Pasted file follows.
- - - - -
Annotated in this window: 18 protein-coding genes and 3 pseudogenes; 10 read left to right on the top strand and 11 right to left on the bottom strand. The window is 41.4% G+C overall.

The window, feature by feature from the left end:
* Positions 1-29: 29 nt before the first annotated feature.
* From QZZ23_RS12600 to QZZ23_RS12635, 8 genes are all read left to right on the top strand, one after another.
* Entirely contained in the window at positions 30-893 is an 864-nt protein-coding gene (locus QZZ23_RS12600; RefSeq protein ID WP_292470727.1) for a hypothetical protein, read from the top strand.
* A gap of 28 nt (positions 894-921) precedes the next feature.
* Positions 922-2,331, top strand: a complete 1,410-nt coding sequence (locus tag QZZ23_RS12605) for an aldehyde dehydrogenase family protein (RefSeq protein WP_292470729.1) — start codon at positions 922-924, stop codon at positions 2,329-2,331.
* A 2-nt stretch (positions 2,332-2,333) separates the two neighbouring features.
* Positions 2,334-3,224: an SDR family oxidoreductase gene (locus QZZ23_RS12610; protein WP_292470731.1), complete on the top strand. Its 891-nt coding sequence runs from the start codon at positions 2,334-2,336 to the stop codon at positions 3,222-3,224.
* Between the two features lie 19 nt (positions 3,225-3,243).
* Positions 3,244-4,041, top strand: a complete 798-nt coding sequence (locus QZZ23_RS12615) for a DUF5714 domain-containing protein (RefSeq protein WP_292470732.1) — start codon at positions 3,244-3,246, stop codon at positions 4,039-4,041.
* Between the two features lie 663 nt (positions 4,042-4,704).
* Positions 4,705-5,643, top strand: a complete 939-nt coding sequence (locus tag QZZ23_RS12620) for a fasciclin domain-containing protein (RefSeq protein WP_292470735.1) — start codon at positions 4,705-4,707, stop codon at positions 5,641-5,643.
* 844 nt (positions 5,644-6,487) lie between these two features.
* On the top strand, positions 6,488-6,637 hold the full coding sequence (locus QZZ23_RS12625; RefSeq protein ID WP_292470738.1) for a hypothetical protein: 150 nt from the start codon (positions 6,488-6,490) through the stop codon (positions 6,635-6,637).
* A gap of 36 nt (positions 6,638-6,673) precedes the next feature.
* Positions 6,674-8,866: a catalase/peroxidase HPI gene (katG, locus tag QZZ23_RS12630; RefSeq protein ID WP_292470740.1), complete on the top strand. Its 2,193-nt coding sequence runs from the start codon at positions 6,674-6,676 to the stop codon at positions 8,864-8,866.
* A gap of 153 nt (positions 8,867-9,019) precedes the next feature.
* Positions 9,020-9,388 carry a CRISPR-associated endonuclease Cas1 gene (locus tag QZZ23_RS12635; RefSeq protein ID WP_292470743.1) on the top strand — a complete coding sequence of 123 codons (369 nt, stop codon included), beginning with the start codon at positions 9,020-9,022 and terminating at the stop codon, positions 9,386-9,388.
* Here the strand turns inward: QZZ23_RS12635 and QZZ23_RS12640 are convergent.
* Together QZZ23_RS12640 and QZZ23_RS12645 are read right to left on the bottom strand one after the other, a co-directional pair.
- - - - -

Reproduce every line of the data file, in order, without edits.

Annotated in this window: 18 protein-coding genes and 3 pseudogenes; 10 read left to right on the top strand and 11 right to left on the bottom strand. The window is 41.4% G+C overall.

The window, feature by feature from the left end:
* Positions 1-29: 29 nt before the first annotated feature.
* From QZZ23_RS12600 to QZZ23_RS12635, 8 genes are all read left to right on the top strand, one after another.
* Entirely contained in the window at positions 30-893 is an 864-nt protein-coding gene (locus QZZ23_RS12600; RefSeq protein ID WP_292470727.1) for a hypothetical protein, read from the top strand.
* A gap of 28 nt (positions 894-921) precedes the next feature.
* Positions 922-2,331, top strand: a complete 1,410-nt coding sequence (locus tag QZZ23_RS12605) for an aldehyde dehydrogenase family protein (RefSeq protein WP_292470729.1) — start codon at positions 922-924, stop codon at positions 2,329-2,331.
* A 2-nt stretch (positions 2,332-2,333) separates the two neighbouring features.
* Positions 2,334-3,224: an SDR family oxidoreductase gene (locus QZZ23_RS12610; protein WP_292470731.1), complete on the top strand. Its 891-nt coding sequence runs from the start codon at positions 2,334-2,336 to the stop codon at positions 3,222-3,224.
* Between the two features lie 19 nt (positions 3,225-3,243).
* Positions 3,244-4,041, top strand: a complete 798-nt coding sequence (locus QZZ23_RS12615) for a DUF5714 domain-containing protein (RefSeq protein WP_292470732.1) — start codon at positions 3,244-3,246, stop codon at positions 4,039-4,041.
* Between the two features lie 663 nt (positions 4,042-4,704).
* Positions 4,705-5,643, top strand: a complete 939-nt coding sequence (locus tag QZZ23_RS12620) for a fasciclin domain-containing protein (RefSeq protein WP_292470735.1) — start codon at positions 4,705-4,707, stop codon at positions 5,641-5,643.
* 844 nt (positions 5,644-6,487) lie between these two features.
* On the top strand, positions 6,488-6,637 hold the full coding sequence (locus QZZ23_RS12625; RefSeq protein ID WP_292470738.1) for a hypothetical protein: 150 nt from the start codon (positions 6,488-6,490) through the stop codon (positions 6,635-6,637).
* A gap of 36 nt (positions 6,638-6,673) precedes the next feature.
* Positions 6,674-8,866: a catalase/peroxidase HPI gene (katG, locus tag QZZ23_RS12630; RefSeq protein ID WP_292470740.1), complete on the top strand. Its 2,193-nt coding sequence runs from the start codon at positions 6,674-6,676 to the stop codon at positions 8,864-8,866.
* A gap of 153 nt (positions 8,867-9,019) precedes the next feature.
* Positions 9,020-9,388 carry a CRISPR-associated endonuclease Cas1 gene (locus tag QZZ23_RS12635; RefSeq protein ID WP_292470743.1) on the top strand — a complete coding sequence of 123 codons (369 nt, stop codon included), beginning with the start codon at positions 9,020-9,022 and terminating at the stop codon, positions 9,386-9,388.
* Here the strand turns inward: QZZ23_RS12635 and QZZ23_RS12640 are convergent.
* Together QZZ23_RS12640 and QZZ23_RS12645 are read right to left on the bottom strand one after the other, a co-directional pair.